The Knesset’s House Committee approved on Thursday a request by MK Ahmad Tibi to split his Ra’am-Ta’al party into two separate factions.
Tibi said that despite the split, it was still possible that the two factions would run on a joint list in the upcoming March 17 elections, according to Channel 10 News. Tibi was apparently referring to a unity deal between Ra’am-Ta’al, the socialist Arab-Jewish Hadash, and the Balad party, which is expected to be signed in the coming days.
“There are now two options: Either we agree to go all of us together, or we [Ra’am-Ta’al] run as two separate lists in the elections. The chances for each option are about fifty-fifty,” he explained.
Tibi currently heads the secular Ta’al faction and is the only member of Knesset from its ranks. The members of Ra’am are all affiliated with the northern and southern branches of the Islamic Movement in Israel.
Tibi’s departure from Ra’am would allow him to collect campaign funds designated for his faction alone.
On Wednesday, a joint list for the possible future Arab-majority unity list had reportedly been finalized. The party would be headed by Haifa attorney Ayman Odeh, who was elected head of Hadash — the Democratic Front for Peace and Equality — on Saturday. He will be followed on the list by Ra’am-Ta’al representative Masud Ghnaim and Balad head Jamal Zahalka, respectively, according to the Sicha Mekomit activist website (Hebrew).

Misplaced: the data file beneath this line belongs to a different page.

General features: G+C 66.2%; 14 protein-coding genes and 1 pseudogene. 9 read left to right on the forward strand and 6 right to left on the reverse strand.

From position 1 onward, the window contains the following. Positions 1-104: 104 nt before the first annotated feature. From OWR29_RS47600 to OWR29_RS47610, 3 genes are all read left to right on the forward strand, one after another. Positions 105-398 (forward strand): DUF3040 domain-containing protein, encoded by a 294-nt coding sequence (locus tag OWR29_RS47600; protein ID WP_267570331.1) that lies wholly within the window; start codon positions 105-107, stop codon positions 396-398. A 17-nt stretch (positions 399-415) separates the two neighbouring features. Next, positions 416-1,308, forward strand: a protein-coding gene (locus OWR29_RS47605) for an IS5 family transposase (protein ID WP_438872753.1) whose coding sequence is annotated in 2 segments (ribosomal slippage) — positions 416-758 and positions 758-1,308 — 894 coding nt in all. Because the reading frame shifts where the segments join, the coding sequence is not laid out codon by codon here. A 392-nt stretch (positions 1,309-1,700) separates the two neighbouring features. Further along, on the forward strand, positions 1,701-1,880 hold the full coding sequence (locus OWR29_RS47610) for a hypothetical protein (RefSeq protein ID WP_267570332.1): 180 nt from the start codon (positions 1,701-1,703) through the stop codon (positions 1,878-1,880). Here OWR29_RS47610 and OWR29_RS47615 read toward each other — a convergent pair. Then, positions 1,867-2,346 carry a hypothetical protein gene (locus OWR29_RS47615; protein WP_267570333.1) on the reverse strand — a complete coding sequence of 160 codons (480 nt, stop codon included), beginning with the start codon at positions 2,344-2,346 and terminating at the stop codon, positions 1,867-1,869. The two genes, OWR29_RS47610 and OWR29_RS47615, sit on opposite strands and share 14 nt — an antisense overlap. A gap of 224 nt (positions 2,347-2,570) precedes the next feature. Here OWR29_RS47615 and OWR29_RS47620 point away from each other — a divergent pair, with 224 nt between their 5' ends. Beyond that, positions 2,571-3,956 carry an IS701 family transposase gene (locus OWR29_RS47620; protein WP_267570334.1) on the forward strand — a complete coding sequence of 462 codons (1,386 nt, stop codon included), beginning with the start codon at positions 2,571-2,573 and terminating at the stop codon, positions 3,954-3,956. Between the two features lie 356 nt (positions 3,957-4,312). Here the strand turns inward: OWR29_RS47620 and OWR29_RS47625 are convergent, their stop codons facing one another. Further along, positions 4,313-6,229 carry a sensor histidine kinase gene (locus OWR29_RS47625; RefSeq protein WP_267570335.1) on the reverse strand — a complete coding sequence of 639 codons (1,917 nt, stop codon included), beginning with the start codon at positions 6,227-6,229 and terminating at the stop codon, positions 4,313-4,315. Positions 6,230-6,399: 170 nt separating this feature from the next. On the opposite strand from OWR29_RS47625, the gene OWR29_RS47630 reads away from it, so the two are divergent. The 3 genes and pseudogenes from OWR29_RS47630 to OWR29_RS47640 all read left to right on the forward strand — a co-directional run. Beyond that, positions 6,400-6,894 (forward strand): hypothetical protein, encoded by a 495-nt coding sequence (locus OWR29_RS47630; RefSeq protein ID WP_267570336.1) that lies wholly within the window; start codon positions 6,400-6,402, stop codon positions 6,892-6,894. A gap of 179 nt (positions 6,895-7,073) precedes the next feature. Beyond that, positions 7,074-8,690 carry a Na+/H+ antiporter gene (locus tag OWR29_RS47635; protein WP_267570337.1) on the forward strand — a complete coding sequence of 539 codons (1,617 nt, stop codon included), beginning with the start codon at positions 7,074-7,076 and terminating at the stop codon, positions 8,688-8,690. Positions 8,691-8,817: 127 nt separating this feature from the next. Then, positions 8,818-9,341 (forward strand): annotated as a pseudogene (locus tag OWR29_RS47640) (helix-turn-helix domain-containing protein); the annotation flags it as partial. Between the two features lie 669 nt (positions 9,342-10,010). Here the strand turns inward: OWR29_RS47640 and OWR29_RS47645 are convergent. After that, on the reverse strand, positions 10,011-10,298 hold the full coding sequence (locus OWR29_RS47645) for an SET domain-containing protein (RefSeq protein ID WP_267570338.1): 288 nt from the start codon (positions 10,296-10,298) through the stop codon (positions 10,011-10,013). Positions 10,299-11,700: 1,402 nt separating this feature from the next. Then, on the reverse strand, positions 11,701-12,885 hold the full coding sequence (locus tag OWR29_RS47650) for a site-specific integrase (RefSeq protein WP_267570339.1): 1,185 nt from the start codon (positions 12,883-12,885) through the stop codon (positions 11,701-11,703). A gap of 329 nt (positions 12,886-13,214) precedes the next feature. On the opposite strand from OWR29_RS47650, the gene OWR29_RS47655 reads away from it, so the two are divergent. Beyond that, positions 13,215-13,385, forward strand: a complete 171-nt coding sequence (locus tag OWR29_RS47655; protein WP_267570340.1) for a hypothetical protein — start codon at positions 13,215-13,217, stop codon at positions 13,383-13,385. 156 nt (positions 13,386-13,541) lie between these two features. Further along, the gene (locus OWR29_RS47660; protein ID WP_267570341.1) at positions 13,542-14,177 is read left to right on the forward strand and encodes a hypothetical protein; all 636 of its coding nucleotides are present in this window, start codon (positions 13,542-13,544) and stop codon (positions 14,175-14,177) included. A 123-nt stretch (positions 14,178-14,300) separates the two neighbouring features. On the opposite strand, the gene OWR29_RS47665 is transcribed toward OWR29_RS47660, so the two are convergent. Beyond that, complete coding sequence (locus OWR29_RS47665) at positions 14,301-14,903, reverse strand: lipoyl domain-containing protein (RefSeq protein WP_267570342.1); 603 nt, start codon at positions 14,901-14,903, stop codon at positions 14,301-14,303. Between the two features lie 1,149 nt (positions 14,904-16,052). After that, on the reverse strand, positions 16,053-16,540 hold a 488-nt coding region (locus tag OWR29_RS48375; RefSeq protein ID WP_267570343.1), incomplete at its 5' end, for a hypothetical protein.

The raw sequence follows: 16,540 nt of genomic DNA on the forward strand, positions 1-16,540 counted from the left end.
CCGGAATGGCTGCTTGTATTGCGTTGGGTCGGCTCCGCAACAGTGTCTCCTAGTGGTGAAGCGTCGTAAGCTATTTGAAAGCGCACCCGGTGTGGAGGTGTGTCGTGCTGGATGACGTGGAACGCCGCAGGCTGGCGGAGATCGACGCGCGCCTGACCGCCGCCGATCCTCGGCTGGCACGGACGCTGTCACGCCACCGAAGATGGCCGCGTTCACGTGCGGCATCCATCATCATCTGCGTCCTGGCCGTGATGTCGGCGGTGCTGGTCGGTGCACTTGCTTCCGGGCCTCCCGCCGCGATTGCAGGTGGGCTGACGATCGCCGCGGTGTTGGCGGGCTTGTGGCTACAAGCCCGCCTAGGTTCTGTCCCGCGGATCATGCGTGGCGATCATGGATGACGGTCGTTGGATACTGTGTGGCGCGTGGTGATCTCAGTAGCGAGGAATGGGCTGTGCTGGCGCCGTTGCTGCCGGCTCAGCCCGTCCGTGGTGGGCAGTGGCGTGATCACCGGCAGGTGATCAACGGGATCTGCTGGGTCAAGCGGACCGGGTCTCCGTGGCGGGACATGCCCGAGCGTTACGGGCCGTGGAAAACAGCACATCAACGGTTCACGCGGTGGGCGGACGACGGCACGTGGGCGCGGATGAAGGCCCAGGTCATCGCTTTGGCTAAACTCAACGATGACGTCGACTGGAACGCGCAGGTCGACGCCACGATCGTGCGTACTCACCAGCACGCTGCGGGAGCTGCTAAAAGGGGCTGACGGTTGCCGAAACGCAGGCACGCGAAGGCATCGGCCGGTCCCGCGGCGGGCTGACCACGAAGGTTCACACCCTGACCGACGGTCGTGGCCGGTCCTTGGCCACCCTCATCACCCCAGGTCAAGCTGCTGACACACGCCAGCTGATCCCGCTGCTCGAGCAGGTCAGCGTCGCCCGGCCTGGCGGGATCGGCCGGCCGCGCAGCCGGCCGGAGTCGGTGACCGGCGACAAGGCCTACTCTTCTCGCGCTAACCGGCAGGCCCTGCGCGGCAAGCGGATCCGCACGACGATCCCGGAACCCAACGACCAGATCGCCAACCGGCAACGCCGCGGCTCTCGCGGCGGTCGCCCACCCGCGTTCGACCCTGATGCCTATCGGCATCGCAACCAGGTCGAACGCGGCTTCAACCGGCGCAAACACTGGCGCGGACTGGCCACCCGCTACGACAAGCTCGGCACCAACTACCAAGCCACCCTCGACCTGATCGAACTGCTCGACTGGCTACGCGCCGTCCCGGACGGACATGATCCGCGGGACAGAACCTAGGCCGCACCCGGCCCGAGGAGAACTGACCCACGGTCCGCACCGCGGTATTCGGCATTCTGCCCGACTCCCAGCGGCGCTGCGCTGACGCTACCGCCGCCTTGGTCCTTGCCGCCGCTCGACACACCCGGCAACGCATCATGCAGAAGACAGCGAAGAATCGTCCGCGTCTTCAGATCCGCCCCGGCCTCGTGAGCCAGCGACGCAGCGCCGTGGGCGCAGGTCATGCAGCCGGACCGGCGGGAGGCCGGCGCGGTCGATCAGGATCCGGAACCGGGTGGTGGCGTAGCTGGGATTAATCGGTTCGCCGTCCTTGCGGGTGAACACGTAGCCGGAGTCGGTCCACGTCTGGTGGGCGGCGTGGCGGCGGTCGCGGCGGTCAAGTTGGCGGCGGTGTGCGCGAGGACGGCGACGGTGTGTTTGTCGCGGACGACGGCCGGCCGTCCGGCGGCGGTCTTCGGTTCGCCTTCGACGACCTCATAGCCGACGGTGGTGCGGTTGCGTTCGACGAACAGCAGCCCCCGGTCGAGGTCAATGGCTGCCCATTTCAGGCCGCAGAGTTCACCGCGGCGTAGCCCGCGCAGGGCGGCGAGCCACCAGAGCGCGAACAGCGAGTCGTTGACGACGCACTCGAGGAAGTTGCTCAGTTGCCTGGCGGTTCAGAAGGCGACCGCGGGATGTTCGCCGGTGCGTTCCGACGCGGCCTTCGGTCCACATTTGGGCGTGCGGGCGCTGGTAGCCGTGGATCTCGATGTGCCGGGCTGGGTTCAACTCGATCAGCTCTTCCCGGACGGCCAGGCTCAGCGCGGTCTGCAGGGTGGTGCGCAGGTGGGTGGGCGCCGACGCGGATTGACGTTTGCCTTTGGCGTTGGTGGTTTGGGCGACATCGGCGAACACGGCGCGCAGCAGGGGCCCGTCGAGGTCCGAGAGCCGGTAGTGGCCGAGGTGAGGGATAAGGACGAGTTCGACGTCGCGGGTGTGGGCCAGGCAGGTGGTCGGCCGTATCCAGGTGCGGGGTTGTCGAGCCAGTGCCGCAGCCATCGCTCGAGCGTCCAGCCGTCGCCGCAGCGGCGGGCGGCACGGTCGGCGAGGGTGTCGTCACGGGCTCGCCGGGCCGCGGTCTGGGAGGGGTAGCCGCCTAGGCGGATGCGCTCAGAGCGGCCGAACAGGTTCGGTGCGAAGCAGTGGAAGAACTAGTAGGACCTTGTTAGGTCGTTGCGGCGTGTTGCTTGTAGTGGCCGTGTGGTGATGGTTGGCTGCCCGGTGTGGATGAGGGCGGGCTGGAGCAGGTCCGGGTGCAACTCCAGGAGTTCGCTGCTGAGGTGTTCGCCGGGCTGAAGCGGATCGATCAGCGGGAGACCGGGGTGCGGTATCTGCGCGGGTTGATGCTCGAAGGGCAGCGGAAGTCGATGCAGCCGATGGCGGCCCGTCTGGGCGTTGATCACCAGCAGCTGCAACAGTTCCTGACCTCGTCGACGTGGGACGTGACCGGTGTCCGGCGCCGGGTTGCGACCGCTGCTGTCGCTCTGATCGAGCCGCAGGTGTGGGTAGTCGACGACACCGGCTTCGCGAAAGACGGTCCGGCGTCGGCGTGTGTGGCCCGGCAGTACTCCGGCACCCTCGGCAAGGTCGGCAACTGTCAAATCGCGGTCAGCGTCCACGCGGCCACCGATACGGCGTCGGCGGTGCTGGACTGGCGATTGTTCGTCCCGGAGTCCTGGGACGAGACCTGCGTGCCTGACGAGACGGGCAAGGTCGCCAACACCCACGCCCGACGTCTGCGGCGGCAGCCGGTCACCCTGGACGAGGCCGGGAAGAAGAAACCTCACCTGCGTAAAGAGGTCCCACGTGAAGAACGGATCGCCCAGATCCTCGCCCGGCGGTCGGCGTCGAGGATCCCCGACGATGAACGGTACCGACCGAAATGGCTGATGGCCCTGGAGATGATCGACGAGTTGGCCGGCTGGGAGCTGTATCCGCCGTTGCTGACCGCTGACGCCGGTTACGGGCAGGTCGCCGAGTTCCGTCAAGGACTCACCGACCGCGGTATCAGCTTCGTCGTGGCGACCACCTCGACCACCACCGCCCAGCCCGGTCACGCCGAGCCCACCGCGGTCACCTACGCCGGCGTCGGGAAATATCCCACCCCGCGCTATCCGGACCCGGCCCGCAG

Tibi, who was considered a favorite to lead the unified slate, would be placed in the new party’s fourth slot, and Balad MK Hanin Zoabi, a firebrand lawmaker who faces the prospect of a trial for insulting policemen in July 2014, would place seventh on the list, the report said.
Hadash MK Dov Khenin, the only Jewish representative of his party, would be eighth on the new roster.
Legislators from Ra’am-Ta’al and Balad have been hard at work overcoming their own deep ideological differences and constructing a shared “pan-Arab” list that might stand a better chance of passing the 3.25 percent electoral threshold which passed into law last year.
Representatives of the parties, along with members of Hadash, met Wednesday night to discuss the final aspects of the deal, Haaretz reported. MKs from both Balad and Hadash emphasized that while there were still a number of details that had yet to be finalized, the disputes were for the most part minor and would not hinder the prospects of a deal being signed.
Recent polls have shown that a joint Arab-majority party would garner up to 12 seats in the elections.
Israel’s Arab-majority political parties reportedly rejected an offer by Isaac Herzog, head of the Zionist Camp faction — the joint Labor-Hatnua list — to join a potential coalition led by him should he win the premiership in March’s national elections.
Channel 10 reported Friday night that Herzog approached several leaders of the Arab parties to verify if such a deal were possible. Herzog’s office confirmed that such discussions took place but said the details were “incorrect,” claiming Tibi approached the Labor leader and not the other way around.
According to Channel 10, Tibi said Herzog had spoken to him and Mohammad Barakeh, the leader of Hadash, several weeks ago about the possibility of joining a Zionist Camp-led coalition. Tibi indicated that the two told Herzog it could not be done but did not rule out supporting the coalition from outside in exchange for the allocation of budgets for their constituencies.
This form of tacit support was made popular during the late prime minister Yitzhak Rabin’s rule in the early 1990s when he increased spending on education, health and child allowances in the Arab sector and put in action a plan to boost the number of Arab citizens in the civil service. Arab parties have traditionally refused to formally join coalitions led by Jewish-Israeli parties.
Times of Israel staff contributed to this report.